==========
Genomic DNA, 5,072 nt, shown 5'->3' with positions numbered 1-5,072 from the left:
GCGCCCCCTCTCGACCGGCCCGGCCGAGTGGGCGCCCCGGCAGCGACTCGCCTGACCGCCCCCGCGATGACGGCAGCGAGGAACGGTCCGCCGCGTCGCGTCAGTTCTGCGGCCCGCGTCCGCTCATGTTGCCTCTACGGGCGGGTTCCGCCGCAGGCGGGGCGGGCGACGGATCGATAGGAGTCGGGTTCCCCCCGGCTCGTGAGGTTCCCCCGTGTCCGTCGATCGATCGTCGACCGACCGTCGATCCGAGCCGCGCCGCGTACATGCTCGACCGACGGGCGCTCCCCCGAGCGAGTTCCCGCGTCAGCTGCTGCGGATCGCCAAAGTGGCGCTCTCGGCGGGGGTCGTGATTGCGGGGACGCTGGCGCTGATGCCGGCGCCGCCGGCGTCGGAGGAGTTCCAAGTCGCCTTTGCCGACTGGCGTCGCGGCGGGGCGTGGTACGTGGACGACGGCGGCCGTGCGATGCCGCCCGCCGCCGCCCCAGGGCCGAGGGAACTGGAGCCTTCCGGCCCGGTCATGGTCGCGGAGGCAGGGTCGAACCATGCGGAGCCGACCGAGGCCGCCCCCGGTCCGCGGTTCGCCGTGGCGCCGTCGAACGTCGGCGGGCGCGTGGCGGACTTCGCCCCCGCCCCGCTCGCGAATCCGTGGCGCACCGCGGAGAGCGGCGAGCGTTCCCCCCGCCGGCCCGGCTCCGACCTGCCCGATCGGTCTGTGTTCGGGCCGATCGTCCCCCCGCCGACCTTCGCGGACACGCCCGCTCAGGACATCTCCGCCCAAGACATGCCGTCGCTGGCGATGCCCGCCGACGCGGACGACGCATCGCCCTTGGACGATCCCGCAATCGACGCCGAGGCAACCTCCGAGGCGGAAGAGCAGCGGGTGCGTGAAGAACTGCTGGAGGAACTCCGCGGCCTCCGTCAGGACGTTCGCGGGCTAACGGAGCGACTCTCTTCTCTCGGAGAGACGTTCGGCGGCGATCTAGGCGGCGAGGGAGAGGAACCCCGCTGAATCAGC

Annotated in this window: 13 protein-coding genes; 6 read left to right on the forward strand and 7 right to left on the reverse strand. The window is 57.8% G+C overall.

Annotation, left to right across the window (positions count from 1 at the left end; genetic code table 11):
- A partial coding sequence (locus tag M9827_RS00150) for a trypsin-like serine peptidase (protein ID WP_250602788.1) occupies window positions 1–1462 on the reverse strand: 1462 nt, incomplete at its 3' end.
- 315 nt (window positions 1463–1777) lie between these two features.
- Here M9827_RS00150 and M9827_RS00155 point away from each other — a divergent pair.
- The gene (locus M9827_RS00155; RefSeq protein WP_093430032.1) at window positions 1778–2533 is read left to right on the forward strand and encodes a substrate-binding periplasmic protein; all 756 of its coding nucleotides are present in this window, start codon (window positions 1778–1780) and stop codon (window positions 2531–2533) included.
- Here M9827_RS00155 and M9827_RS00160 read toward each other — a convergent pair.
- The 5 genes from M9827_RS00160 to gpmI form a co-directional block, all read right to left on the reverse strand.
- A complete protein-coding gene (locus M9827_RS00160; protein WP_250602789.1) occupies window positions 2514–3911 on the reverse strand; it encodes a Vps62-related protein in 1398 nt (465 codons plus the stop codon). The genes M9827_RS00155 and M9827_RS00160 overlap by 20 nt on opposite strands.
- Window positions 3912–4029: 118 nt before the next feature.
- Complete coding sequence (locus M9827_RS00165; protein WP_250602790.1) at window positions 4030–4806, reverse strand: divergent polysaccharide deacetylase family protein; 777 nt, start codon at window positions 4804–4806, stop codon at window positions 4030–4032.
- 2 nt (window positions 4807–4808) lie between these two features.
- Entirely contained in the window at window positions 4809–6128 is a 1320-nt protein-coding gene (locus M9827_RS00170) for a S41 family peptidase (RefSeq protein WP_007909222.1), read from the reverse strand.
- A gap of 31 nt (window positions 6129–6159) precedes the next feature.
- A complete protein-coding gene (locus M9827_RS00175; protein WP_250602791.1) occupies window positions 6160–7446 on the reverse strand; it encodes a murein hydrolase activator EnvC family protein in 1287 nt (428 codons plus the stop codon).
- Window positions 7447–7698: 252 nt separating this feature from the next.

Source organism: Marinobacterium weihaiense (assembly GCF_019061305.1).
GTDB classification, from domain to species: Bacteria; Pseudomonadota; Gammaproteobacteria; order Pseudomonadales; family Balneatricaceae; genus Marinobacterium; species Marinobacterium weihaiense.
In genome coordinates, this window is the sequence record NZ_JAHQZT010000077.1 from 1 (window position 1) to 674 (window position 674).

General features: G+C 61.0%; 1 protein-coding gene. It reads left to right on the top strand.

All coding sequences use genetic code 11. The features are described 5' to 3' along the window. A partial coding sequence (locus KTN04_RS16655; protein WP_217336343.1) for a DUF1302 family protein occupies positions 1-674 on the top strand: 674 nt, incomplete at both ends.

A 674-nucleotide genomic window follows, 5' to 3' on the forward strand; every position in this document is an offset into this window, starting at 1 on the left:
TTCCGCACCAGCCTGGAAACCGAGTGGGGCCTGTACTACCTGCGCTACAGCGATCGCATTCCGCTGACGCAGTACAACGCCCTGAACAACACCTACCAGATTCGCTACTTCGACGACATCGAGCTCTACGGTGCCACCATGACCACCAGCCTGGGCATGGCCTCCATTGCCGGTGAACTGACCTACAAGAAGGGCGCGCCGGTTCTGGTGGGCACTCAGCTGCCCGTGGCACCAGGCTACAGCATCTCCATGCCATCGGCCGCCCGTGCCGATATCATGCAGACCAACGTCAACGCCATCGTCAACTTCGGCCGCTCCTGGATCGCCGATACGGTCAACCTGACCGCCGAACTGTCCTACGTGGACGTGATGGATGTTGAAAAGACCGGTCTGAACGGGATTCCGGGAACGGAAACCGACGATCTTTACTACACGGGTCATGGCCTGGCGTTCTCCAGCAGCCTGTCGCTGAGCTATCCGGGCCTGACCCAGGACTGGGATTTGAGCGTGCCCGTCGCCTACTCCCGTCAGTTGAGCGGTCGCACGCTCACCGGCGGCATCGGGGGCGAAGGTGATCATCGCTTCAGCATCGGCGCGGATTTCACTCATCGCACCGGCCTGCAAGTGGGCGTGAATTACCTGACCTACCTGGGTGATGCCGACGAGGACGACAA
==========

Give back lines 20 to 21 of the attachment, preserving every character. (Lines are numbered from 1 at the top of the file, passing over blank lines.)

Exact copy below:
GTDB classification, from domain to species: Bacteria; Pseudomonadota; Gammaproteobacteria; order Pseudomonadales; family Balneatricaceae; genus Marinobacterium; species Marinobacterium weihaiense.
In genome coordinates, this window is the sequence record NZ_JAHQZT010000077.1 from 1 (window position 1) to 674 (window position 674).